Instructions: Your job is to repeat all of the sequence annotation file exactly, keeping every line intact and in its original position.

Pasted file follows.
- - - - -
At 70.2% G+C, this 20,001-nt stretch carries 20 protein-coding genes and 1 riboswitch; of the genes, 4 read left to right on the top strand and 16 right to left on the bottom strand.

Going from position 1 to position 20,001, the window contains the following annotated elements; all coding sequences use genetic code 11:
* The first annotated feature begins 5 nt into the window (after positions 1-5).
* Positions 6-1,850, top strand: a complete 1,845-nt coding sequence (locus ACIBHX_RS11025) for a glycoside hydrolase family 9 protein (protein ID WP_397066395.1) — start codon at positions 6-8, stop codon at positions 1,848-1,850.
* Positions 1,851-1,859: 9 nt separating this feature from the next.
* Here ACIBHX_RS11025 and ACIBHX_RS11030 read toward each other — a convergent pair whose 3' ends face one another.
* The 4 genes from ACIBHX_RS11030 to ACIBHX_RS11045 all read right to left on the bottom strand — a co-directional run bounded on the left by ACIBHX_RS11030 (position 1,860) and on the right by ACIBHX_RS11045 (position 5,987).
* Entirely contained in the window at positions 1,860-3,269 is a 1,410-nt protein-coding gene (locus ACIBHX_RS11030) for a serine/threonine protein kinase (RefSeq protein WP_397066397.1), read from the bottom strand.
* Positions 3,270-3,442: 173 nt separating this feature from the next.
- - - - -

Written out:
At 70.2% G+C, this 20,001-nt stretch carries 20 protein-coding genes and 1 riboswitch; of the genes, 4 read left to right on the top strand and 16 right to left on the bottom strand.

Going from position 1 to position 20,001, the window contains the following annotated elements; all coding sequences use genetic code 11:
* The first annotated feature begins 5 nt into the window (after positions 1-5).
* Positions 6-1,850, top strand: a complete 1,845-nt coding sequence (locus ACIBHX_RS11025) for a glycoside hydrolase family 9 protein (protein ID WP_397066395.1) — start codon at positions 6-8, stop codon at positions 1,848-1,850.
* Positions 1,851-1,859: 9 nt separating this feature from the next.
* Here ACIBHX_RS11025 and ACIBHX_RS11030 read toward each other — a convergent pair whose 3' ends face one another.
* The 4 genes from ACIBHX_RS11030 to ACIBHX_RS11045 all read right to left on the bottom strand — a co-directional run bounded on the left by ACIBHX_RS11030 (position 1,860) and on the right by ACIBHX_RS11045 (position 5,987).
* Entirely contained in the window at positions 1,860-3,269 is a 1,410-nt protein-coding gene (locus ACIBHX_RS11030) for a serine/threonine protein kinase (RefSeq protein WP_397066397.1), read from the bottom strand.
* Positions 3,270-3,442: 173 nt separating this feature from the next.